Do you think it’s important for small businesses, and even consumers, to get behind initiatives like this?
Yeah, absolutely, as globalization and industrialization has changed our relationship to the food and things that we drink and the way we buy things, I think it’s very important to return to – it’s happening very quickly in the food world, you want to know where your eggs are coming from – but we found people aren’t thinking about what they’re drinking. Which is really interesting. People are going to ask if their eggs are free-range at breakfast, but the night before when you were out drinking, you’re not thinking about where that comes from. So yeah I think it’s extremely important for businesses to know what things they’re selling, where they come from, that the people are taken care of. And especially if this tequila is a multi-billion dollar industry that is all coming from a very small region, and a very delicate region with rich culture and history. So that telescoping effect makes it even more intense for the people there.
Do you have any upcoming events or tastings in the area?
David and Oscar Serrano, the manager here at Tequila’s, they often give seminars and tastings. They do one monthly here at Tequila’s Restaurant, and then other events you can stay tuned. There’s siembraazul.com and siembravalles.com. And Siembra Spirits is on Facebook and on Twitter, so any events in the area will be publicized that way. But he loves talking to people about this stuff. I don’t mind it either.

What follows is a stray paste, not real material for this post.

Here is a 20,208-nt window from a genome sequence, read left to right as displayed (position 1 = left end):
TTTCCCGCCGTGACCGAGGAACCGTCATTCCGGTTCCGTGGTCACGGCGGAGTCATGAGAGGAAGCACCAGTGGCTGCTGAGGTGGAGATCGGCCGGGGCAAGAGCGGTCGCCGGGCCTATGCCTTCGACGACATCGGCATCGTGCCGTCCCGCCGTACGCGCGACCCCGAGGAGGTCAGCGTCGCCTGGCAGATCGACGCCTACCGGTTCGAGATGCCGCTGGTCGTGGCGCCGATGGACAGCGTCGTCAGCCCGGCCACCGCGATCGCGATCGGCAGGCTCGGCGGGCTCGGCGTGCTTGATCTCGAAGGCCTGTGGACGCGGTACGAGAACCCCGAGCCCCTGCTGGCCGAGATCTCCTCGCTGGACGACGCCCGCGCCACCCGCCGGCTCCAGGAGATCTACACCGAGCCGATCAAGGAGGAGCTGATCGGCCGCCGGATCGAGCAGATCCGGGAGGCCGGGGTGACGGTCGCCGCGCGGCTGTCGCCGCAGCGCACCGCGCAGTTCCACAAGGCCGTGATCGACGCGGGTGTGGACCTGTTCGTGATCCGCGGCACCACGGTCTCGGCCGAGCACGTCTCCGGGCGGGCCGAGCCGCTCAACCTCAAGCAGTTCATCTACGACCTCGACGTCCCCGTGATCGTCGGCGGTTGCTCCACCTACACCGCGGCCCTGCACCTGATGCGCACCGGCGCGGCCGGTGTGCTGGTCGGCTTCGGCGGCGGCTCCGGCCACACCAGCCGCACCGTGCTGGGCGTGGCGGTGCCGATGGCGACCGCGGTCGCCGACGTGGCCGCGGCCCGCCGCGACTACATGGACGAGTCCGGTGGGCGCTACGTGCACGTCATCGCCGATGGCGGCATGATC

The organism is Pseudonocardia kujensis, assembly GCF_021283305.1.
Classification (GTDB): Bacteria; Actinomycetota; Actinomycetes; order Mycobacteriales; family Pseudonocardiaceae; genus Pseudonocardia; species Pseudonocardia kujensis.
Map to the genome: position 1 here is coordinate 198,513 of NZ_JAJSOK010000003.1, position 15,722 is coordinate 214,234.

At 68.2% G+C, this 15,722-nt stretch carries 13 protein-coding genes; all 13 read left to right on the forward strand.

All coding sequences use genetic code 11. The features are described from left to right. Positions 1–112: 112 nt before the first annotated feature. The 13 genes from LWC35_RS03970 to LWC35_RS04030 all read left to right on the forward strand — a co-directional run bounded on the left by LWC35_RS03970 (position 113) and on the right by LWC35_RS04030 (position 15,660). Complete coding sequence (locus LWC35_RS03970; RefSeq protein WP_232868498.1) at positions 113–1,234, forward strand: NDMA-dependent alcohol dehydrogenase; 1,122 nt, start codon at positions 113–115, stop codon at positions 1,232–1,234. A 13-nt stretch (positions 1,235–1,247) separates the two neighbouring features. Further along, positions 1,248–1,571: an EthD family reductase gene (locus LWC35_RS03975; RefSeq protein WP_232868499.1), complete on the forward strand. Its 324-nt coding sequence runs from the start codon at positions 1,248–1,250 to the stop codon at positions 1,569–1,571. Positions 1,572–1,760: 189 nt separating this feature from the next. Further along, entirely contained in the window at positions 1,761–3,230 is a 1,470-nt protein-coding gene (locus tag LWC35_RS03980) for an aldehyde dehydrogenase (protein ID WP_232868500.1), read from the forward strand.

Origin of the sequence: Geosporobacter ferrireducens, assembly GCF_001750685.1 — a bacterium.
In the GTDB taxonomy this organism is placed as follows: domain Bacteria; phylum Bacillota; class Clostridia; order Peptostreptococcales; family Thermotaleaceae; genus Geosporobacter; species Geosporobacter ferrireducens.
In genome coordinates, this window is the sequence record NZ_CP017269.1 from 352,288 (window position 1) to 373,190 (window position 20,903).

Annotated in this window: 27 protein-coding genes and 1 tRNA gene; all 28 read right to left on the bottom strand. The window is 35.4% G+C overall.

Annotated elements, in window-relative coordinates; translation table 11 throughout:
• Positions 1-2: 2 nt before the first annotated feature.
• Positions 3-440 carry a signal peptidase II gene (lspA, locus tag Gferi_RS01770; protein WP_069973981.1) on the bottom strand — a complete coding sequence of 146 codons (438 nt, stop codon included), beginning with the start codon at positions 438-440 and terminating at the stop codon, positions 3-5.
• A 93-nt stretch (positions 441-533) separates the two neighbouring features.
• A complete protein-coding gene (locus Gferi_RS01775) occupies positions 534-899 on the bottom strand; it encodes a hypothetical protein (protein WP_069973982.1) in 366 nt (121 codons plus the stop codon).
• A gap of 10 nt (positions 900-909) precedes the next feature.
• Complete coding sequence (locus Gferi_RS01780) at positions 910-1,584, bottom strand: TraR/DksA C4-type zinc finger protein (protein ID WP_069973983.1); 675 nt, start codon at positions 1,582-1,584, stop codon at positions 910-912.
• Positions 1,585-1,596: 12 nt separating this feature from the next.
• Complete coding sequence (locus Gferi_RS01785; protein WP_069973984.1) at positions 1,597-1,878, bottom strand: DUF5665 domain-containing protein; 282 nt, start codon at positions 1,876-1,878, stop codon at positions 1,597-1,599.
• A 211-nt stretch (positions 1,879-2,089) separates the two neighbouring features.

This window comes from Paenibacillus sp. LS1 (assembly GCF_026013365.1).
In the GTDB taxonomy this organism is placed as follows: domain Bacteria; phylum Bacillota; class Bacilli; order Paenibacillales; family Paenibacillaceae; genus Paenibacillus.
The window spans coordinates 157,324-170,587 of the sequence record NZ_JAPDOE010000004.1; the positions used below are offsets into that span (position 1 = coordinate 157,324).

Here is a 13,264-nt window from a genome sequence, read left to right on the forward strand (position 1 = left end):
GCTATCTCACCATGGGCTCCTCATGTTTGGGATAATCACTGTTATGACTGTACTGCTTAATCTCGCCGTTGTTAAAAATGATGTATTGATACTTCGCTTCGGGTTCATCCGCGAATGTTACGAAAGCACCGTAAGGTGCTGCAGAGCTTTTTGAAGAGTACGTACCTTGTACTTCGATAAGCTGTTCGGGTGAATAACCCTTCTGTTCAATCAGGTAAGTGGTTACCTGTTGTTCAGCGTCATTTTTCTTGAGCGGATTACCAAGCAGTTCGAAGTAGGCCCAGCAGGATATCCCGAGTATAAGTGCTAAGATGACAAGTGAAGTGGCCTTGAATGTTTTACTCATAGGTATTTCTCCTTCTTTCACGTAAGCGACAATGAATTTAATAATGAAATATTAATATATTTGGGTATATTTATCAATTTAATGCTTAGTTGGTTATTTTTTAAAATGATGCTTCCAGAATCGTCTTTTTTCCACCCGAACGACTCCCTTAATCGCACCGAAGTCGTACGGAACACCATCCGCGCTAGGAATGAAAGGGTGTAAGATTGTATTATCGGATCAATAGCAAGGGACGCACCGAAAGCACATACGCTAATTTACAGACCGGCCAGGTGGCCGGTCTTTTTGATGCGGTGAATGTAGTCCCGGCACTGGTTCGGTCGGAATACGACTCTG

Who wouldn’t mind talking to people about tequila? Now as far as the tasting at the Benefit goes, what can guests expect from that?
We hope that some of the quests will recognize Siembra Azul and have seen it around being that this is home turf for David. We do have a lot of presence in different tequila bars, Mexican restaurants, cocktail bars in Philly so we’re going to have Siembra Azul Blanco and Siembra Valles Blanco, so you’re going to be able to try two tequilas from two different regions made with the same in-depth commitment to transparency that David has. David is very involved with the process and which plants are being selected. It’ll be an opportunity to see what he brings as representative of each region. I’m going to make a cocktail called a Basil, which is basil, natural ginger ale, and one of the blanco tequilas. It’s a simple drink, I’m not a bartender, but I’ve done it before. And I look forward to talking to everyone more about the exciting project and the things to come in 2015.
Have you ever collected art yourself?
I’m a social worker and I do help organize events for an artist collective in Philly called Get Lucid, and we throw fundraising parties for different groups, so I curate art shows myself here and there. I’m excited to be involved with InLiquid and see what you guys do.
What are you looking forward to most about being at Benefit v.15?
Overall taking in the art and interacting with the patrons – I understand they’re some of the most committed art patrons in the city and if we can introduce them to the art of tequila, that’ll be a huge success for us.